Implant to treat opioid addiction

Mar 21, 2019

A new treatment is available to Canadians addicted to opioids in the form of an implant which is placed in the upper arm and releases an ongoing low dose of medication for 6 months, with the potential of treatment duration of up to one year.

The implant contains medication called buprenorphine, and comes in the form of small rods which are inserted under the skin by trained medical professionals.

Currently, the recommended treatment for opioid addiction includes Suboxone and/or methadone. One of the main proposed advantages of the implant is that it prevents patients from forgetting to take their daily medication doses. Another major advantage of the implant is that it does not require the patients to have medical supervision in order to obtain their daily medication dose.

The implant was approved by Health Canada in April 2018, two years after its approval by the FDA in the United States. It is the first of its kind in treatment of opioid addiction, and is marketed under the brand name Probuphine.

“It’s a complicated product because of the nature of it being an implant, and we are trying to do what we can to make sure that physicians are trained, knowledgeable, and we’re working towards reimbursement because that will make access easier… We are early in our launch. What we’re trying to do is make sure that if a physician has a patient who they feel would benefit from Probuphine what we would do is co-ordinate with that physician so that if they’re not trained they have access to someone who is trained and is close enough to them and their patient,”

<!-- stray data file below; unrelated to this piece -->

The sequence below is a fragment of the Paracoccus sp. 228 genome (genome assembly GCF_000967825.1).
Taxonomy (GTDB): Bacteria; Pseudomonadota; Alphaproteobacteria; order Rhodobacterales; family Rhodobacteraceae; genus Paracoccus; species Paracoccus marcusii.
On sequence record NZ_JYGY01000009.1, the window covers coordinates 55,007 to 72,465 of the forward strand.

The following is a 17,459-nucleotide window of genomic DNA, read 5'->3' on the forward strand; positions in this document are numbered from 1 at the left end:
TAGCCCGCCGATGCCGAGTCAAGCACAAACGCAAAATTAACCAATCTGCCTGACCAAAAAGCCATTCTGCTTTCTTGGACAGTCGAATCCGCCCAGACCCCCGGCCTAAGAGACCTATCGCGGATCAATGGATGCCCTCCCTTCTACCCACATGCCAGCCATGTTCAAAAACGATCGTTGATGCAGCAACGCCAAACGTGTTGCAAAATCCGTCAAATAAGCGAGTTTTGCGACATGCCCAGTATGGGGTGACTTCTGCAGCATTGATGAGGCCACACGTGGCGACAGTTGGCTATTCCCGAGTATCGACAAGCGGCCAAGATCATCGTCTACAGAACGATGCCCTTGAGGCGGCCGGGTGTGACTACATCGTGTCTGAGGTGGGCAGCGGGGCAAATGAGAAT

Samira Sakhia, president of Knight Therapeutics

According to Dr. Seonaid Nolan, a clinical researcher with the BC Centre on Substance Use and medical director of the addiction program at Providence Health Care, the use of implant provides another option to patients in addition to recommended treatment. “It’s so important to have a number of treatment options because there’s no one-size-fits-all for turning the tide on the opioid crisis,” said Nolan.

According to Nolan, one doctor who specializes in addiction medicine at St. Paul’s Hospital in Vancouver has received training on implant insertion. The implant is considered to be an option for individuals released from correctional facilities, residential treatment programs and prolonged hospital stays, since their low tolerance to illicit opioids would put them at higher risk of overdose.

The Canadian Agency for Drugs and Technologies in Health, which reviews all drugs and devices approved by Health Canada, recommends that provincial drug plans reimburse the cost of the implant for patients who have been stabilized on no more than eight milligrams of buprenorphine, together with counselling.

Montreal-based Knight Therapeutics licensed the implant from a US-based company to commercialize and distribute it in Canada. According to Knight Therapeutics’ president Samira Sakhia, the cost per implant is $1,495, which would be equivalent to six months of treatment on Suboxone. Sakhia said one patient in the Maritimes has already received the implant in Canada.